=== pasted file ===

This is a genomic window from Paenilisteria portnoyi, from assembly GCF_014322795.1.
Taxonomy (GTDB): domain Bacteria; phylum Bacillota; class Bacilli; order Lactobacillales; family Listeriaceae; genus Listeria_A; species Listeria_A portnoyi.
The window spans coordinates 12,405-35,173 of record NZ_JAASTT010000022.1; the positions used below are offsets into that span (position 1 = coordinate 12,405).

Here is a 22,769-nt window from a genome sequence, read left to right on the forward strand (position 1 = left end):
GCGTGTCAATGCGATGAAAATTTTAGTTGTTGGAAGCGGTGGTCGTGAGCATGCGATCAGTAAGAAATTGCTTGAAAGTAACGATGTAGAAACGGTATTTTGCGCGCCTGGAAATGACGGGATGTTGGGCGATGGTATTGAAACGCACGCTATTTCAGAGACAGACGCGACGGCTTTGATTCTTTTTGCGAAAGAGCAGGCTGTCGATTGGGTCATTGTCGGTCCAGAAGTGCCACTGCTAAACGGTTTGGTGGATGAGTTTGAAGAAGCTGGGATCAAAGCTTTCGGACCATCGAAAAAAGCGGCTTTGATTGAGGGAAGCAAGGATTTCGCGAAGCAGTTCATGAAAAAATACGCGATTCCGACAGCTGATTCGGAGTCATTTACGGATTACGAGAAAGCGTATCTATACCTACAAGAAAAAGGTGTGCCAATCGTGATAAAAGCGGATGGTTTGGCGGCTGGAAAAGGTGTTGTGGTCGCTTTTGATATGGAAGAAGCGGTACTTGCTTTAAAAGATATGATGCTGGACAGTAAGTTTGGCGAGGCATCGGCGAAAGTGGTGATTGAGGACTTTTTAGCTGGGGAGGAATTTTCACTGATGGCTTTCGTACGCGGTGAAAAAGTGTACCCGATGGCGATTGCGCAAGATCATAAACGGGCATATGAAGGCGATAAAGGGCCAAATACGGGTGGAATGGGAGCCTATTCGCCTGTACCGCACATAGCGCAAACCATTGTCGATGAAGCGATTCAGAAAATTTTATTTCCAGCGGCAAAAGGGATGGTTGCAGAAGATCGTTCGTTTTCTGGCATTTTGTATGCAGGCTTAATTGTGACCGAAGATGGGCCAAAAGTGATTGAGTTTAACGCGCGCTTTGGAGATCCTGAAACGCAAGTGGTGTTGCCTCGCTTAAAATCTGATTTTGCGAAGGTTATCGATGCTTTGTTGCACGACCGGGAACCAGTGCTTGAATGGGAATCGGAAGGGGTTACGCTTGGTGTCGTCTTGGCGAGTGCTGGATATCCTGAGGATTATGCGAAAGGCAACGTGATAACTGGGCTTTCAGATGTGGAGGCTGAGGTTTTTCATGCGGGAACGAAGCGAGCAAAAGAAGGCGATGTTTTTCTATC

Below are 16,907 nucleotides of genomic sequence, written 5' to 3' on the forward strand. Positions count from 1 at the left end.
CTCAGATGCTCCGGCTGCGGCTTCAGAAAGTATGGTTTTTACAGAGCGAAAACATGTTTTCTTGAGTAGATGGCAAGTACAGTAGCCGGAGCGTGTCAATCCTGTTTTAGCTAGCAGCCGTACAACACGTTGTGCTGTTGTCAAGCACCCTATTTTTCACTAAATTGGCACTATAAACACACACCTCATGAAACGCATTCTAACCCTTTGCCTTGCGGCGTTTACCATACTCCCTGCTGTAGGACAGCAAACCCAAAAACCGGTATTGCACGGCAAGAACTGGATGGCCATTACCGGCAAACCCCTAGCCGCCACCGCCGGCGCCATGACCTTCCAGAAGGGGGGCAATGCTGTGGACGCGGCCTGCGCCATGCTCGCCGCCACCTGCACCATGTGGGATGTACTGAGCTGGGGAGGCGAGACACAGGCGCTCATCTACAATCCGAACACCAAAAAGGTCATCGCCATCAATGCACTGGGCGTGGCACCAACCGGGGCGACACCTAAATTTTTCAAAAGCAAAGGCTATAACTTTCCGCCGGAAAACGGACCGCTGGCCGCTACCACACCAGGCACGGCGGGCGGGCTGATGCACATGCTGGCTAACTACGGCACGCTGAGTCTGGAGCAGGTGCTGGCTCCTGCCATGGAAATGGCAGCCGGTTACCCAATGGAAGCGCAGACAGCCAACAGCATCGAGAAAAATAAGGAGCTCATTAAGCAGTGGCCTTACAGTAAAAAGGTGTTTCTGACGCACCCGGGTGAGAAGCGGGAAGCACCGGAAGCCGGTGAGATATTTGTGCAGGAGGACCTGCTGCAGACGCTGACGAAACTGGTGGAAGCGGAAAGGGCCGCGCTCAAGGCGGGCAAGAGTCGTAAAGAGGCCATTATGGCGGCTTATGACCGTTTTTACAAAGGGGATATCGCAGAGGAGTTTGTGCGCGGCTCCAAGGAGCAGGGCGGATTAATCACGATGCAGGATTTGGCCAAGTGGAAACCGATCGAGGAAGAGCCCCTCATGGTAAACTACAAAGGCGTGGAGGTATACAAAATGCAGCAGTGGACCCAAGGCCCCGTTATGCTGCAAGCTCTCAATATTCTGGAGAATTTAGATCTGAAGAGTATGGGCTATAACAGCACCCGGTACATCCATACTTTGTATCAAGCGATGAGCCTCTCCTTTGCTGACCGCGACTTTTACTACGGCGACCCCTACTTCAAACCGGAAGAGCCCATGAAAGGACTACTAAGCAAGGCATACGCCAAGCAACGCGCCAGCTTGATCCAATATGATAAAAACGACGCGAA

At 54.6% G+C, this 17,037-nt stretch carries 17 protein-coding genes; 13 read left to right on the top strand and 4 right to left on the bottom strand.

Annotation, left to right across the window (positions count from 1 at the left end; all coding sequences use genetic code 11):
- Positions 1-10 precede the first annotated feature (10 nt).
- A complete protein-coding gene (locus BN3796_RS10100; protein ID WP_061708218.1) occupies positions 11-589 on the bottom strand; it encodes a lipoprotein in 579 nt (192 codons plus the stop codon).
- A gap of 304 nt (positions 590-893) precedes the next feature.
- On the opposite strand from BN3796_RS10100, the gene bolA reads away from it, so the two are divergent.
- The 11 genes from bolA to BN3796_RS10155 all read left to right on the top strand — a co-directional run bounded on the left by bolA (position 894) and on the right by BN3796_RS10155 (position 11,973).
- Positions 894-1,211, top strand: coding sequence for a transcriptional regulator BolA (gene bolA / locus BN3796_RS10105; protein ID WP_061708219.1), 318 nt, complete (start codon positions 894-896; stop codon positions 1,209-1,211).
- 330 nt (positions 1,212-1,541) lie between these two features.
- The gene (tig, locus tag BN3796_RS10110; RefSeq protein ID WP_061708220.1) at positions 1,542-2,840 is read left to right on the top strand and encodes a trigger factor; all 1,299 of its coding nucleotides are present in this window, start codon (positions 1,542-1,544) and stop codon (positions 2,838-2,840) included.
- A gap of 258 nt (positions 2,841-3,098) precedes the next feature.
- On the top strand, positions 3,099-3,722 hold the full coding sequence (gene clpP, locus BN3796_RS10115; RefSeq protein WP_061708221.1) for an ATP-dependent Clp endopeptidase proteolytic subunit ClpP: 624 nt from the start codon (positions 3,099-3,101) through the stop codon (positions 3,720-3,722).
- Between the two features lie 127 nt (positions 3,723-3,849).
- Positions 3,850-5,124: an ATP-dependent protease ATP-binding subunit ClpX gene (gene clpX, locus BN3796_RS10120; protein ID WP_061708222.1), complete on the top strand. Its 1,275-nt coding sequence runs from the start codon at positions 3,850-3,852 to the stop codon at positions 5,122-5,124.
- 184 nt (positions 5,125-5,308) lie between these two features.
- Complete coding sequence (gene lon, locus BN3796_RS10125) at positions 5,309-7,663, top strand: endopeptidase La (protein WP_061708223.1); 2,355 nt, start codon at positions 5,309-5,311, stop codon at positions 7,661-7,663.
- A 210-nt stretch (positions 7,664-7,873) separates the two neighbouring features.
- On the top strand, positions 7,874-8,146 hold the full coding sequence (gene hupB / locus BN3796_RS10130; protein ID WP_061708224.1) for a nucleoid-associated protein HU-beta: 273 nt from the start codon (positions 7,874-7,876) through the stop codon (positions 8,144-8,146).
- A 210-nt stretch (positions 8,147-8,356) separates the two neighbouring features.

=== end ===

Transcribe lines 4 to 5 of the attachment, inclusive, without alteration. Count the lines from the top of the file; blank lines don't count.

Here is a 22,769-nt window from a genome sequence, read left to right on the forward strand (position 1 = left end):
GCGTGTCAATGCGATGAAAATTTTAGTTGTTGGAAGCGGTGGTCGTGAGCATGCGATCAGTAAGAAATTGCTTGAAAGTAACGATGTAGAAACGGTATTTTGCGCGCCTGGAAATGACGGGATGTTGGGCGATGGTATTGAAACGCACGCTATTTCAGAGACAGACGCGACGGCTTTGATTCTTTTTGCGAAAGAGCAGGCTGTCGATTGGGTCATTGTCGGTCCAGAAGTGCCACTGCTAAACGGTTTGGTGGATGAGTTTGAAGAAGCTGGGATCAAAGCTTTCGGACCATCGAAAAAAGCGGCTTTGATTGAGGGAAGCAAGGATTTCGCGAAGCAGTTCATGAAAAAATACGCGATTCCGACAGCTGATTCGGAGTCATTTACGGATTACGAGAAAGCGTATCTATACCTACAAGAAAAAGGTGTGCCAATCGTGATAAAAGCGGATGGTTTGGCGGCTGGAAAAGGTGTTGTGGTCGCTTTTGATATGGAAGAAGCGGTACTTGCTTTAAAAGATATGATGCTGGACAGTAAGTTTGGCGAGGCATCGGCGAAAGTGGTGATTGAGGACTTTTTAGCTGGGGAGGAATTTTCACTGATGGCTTTCGTACGCGGTGAAAAAGTGTACCCGATGGCGATTGCGCAAGATCATAAACGGGCATATGAAGGCGATAAAGGGCCAAATACGGGTGGAATGGGAGCCTATTCGCCTGTACCGCACATAGCGCAAACCATTGTCGATGAAGCGATTCAGAAAATTTTATTTCCAGCGGCAAAAGGGATGGTTGCAGAAGATCGTTCGTTTTCTGGCATTTTGTATGCAGGCTTAATTGTGACCGAAGATGGGCCAAAAGTGATTGAGTTTAACGCGCGCTTTGGAGATCCTGAAACGCAAGTGGTGTTGCCTCGCTTAAAATCTGATTTTGCGAAGGTTATCGATGCTTTGTTGCACGACCGGGAACCAGTGCTTGAATGGGAATCGGAAGGGGTTACGCTTGGTGTCGTCTTGGCGAGTGCTGGATATCCTGAGGATTATGCGAAAGGCAACGTGATAACTGGGCTTTCAGATGTGGAGGCTGAGGTTTTTCATGCGGGAACGAAGCGAGCAAAAGAAGGCGATGTTTTTCTATC